Britain will operate four of the heavily armed helicopters from the HMS Ocean, a helicopter carrier that will be based off the coast of the North African country, added a British government source.
France and Britain between them account for the majority of air strikes carried out by coalition forces against Gathafi's troops under the terms of a UN Security Council resolution adopted in March to protect civilians.
NATO claims it has seriously degraded Gathafi's military machine with air strikes from high-flying combat jets, but helicopters would help the alliance strike regime assets hidden in urban areas.
In Brussels on Thursday, Libya's ambassador to the European Union, Hadeiba Hadi, said he was defecting along with all his staff.
"After more than four months of the blood-letting of our people, my colleagues and myself at the Libyan popular bureau in Brussels find ourselves obliged to announce our decision to no longer represent the regime," he said in a statement. Lawmakers bar US ground troops from Libya
The US House of Representatives voted overwhelmingly Thursday to bar US forces and private contractors from operating on the ground in Libya, where rebels are fighting to oust Gathafi.
The measure, passed in a 416-5 vote, was an amendment to a $690 defense bill that also limits President Barack Obama's authority on handling terror suspects and reducing the US nuclear weapons stockpile under the new START treaty with Russia.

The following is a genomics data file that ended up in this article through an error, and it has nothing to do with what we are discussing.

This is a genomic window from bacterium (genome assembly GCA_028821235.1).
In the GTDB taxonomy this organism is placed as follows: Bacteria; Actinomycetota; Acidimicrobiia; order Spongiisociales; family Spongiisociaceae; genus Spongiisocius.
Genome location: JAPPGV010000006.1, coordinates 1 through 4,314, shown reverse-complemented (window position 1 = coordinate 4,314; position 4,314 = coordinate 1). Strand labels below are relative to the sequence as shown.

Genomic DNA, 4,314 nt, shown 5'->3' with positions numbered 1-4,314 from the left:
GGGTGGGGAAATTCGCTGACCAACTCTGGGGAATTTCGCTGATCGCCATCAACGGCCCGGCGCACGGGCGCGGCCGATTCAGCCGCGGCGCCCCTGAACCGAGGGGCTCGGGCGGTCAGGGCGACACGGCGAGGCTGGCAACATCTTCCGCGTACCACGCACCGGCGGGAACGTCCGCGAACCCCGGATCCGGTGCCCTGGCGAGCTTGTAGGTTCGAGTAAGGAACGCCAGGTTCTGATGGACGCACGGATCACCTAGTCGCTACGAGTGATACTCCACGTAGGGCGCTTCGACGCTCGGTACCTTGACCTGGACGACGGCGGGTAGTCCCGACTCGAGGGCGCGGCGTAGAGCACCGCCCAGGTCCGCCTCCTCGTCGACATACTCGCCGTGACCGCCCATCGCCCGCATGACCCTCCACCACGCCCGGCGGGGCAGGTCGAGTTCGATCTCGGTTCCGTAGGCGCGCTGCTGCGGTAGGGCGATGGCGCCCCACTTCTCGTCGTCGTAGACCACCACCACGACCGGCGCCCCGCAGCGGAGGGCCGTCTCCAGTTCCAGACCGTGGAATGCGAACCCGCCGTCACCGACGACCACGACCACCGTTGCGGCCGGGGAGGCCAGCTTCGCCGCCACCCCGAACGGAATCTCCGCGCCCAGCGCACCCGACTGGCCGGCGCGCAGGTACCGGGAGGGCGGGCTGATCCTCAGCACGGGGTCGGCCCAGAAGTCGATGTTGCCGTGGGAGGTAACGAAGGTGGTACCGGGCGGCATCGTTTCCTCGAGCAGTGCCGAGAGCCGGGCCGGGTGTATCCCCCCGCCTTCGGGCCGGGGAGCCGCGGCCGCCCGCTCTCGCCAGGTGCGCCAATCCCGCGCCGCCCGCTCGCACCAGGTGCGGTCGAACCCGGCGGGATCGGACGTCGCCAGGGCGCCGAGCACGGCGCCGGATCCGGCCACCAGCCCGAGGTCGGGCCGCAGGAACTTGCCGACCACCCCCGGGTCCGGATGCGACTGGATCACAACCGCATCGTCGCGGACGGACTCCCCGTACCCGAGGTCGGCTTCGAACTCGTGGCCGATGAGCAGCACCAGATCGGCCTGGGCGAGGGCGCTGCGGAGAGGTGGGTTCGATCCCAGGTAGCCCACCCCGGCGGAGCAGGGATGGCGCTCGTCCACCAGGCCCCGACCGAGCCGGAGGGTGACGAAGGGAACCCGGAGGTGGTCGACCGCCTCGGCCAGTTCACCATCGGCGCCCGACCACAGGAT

The amendment barred the Obama administration from using funds being approved in the overall defense bill to "deploy, establish or maintain" US ground forces in Libya except to rescue a US service member from "imminent danger."
Another approved measure "would clarify that the United States Congress has not authorized military actions in Libya," reflecting lawmakers' complaints that Obama had violated the 1973 War Powers Resolution by not obtaining congressional approval for US military operations there.
Under the federal law, a president has a 60-day limit to send troops into combat without congressional approval. But the Obama administration maintains that permission was not required for a NATO support mission.
Previous administrations have ignored the law, and both the president and the authors of the resolution maintain that the congressional green light is not necessary for "limited" military operations like the Libyan intervention. Anti-war Congressman Dennis Kucinich said the votes indicated "growing" opposition to the now NATO-led air war in Libya, which the Pentagon says will cost the United States an estimated $750 million by the end of September.
"Congress is not satisfied with the blank check that this administration has written for itself to conduct the Libyan war," said the Ohio Democrat, who has proposed a resolution due to be debated next week that directs Obama to withdraw all US forces from the fight.
"Congress has drawn a line in the sand. We will not stand for mission creep that puts boots on the ground in Libya. Further attempts to expand the Libyan war will not be tolerated."
The United States has played a supporting role in the NATO-led campaign since April 1, providing refueling tankers, surveillance aircraft and munitions but not fighter jets.
Starting on April 21, the United States also contributed two unmanned Predator drones to join in air strikes against Gathafi's regime.
The Pentagon has also acknowledged for the first time that it was supplying NATO allies with ammunition and spare parts.